Thursday, May 7, 2009

Why are we not appalled?

I was appalled to read this article in our local paper this morning. I'd like to say that I can't believe that Christians would be so willing to support torture, but the reality is that I've heard comments to that effect among various people I know. One blog I read went so far as to say that the methods the US government has used aren't really torture anyway. They are just "uncomfortable things." Would we call them that if they were being used to convince believers in other countries to renounce their faith? Or would it be torture in those cases? I don't think we can have it both ways.

We can apply the ever-popular WWJD to this issue. I don't think it's hard to reach an answer. I cannot imagine that Jesus would ever condone the abuse of another human being. I understand the desire to protect ourselves and our loved ones. But that does not justify tormenting other humans to extract potentially useful information. Our safety and security is not the highest priority. Living Christlike lives before the nations is. I think many in the American church have misplaced their priorities. We value our lives and our way of life more than our God. Could God say of us what is said to John of the brothers and sisters who have gone before us, that "they did not love their lives so much as to shrink from death"? (Rev. 12:11) I would rather go to the death than to stain the name of Christ by condoning immoral, unjust behavior including torture.

Some might say, "But if we do not oppose evil it will overcome us and there will be no opportunity to be God's witnesses." I'm not saying we should not oppose evil. I am saying that we cannot use evil to oppose evil because then we can no longer offer a better example. We lose the moral high ground the minute we adopt immoral methods. Notice what precedes the words I just cited from Revelation 12:11. It says: "They overcame him [Satan] by the blood of the Lamb and by the word of their testimony." They didn't do it through force of arms. They didn't do it by resorting to the evil methods of their enemies. They did it through their testimony to the saving grace of Jesus Christ. It's pretty hard to communicate the message of Christ's love when you're torturing someone, isn't it?

I think that the Christians in the United States should be the first ones calling on our government to renounce torture. We should be setting the example and leading the charge, and not the charge to put suspects to the rack in order that we might feel safe and secure. As the article I mentioned earlier reminds us, we've dropped the ball too many times in the past. Let's not drop it again this time.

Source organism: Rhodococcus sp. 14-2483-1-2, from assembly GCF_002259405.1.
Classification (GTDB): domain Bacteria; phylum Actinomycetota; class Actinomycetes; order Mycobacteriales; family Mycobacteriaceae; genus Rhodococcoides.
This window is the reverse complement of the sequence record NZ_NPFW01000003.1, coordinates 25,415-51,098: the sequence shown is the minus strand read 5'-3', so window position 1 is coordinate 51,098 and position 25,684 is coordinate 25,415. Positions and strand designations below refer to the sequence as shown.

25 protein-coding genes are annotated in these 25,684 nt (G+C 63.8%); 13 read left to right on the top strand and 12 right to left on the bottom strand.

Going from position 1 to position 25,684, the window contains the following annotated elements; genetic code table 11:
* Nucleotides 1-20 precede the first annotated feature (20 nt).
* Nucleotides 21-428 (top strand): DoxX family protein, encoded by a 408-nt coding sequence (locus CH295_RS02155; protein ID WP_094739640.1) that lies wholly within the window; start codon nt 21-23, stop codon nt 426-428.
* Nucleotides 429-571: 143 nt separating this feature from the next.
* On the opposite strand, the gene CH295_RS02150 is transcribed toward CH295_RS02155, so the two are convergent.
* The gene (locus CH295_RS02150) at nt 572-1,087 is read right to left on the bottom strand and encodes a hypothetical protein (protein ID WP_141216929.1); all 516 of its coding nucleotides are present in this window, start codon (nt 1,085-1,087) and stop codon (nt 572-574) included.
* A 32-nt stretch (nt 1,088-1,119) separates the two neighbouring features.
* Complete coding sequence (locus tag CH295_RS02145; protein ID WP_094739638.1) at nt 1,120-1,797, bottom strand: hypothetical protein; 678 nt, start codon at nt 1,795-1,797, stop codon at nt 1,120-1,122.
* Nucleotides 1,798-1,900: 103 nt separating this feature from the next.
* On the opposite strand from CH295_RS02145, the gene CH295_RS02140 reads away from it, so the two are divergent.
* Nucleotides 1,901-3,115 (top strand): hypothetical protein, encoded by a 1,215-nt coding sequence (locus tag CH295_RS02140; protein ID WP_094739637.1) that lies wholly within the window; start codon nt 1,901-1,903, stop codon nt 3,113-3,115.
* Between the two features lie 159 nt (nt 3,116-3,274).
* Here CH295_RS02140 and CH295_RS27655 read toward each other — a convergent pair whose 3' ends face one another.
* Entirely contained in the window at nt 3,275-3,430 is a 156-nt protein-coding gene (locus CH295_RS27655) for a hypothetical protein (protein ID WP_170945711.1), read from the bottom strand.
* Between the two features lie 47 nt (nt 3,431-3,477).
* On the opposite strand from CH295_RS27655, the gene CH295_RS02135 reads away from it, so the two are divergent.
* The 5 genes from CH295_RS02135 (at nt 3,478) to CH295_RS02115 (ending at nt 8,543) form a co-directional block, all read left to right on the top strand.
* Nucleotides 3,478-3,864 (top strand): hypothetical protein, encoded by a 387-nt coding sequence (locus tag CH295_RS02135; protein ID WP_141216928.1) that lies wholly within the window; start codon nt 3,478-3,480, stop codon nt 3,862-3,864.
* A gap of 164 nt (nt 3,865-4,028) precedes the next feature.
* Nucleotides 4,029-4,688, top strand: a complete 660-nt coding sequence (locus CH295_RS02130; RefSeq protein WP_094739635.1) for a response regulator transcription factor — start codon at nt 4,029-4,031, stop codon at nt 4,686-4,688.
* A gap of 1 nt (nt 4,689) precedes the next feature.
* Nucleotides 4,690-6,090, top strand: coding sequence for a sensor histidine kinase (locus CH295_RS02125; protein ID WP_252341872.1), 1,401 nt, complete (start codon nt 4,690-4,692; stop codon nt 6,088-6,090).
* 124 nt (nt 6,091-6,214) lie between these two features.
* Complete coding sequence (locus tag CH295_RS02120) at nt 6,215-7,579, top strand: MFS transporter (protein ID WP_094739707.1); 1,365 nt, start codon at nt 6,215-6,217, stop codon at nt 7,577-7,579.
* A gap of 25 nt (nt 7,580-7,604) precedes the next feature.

1. I'm not sure if you mean my blog, but I did use the phrase "uncomfortable things" when I linked to a Charles Krauthammer article on torture. And if you do mean my blog, I'd like to clarify what I was saying. The uncomfortable things I was referring to were the things quoted in the article -- "face slap, sleep interruption, a caterpillar in a small space" -- that many are calling torture. Like Krauthammer, I take issue with using the word torture for those behaviors.

    In any argument it's important to first define the terms. What do you mean by torture? Do you consider those behaviors -- "face slap, sleep interruption, a caterpillar in a small space" -- torture? I don't.

    To me equating the "uncomfortable things" with torture is like saying Walmart not wishing me a Merry Christmas is persecution because of my faith.

  2. Anne,

    I was referring to your blog in my post and should have been straightforward about that. I apologize for what was a well-intentioned choice to not cast aspersion on you directly. I also must admit that I had not made the time to read Krauthammer's article personally until I received your response. I should have done that also, though my post was prompted more by the op-ed piece in our local paper today and only secondarily by your post.

    Having said that, I appreciate your emphasis on clarifying terms. I agree that this is important. I believe this has been done internationally through various treaties to which the United States is signatory. I cannot claim to be familiar with the details of these treaties, though it would be worth investigating exactly what they define as torture.

    I would still argue one of my basic points though. If these "uncomfortable things" were being done to Americans held in other countries, I believe we would loudly decry them as torture and call them inappropriate and immoral. We don't allow them in our own legal system. But we want to hold a double standard and allow them when it benefits us. I don't think we can have it both ways.

    Thank you for your response. I find your blog thought-provoking and insightful and I tend to agree with you more often than not. But on this issue I must disagree, politely and respectfully I hope.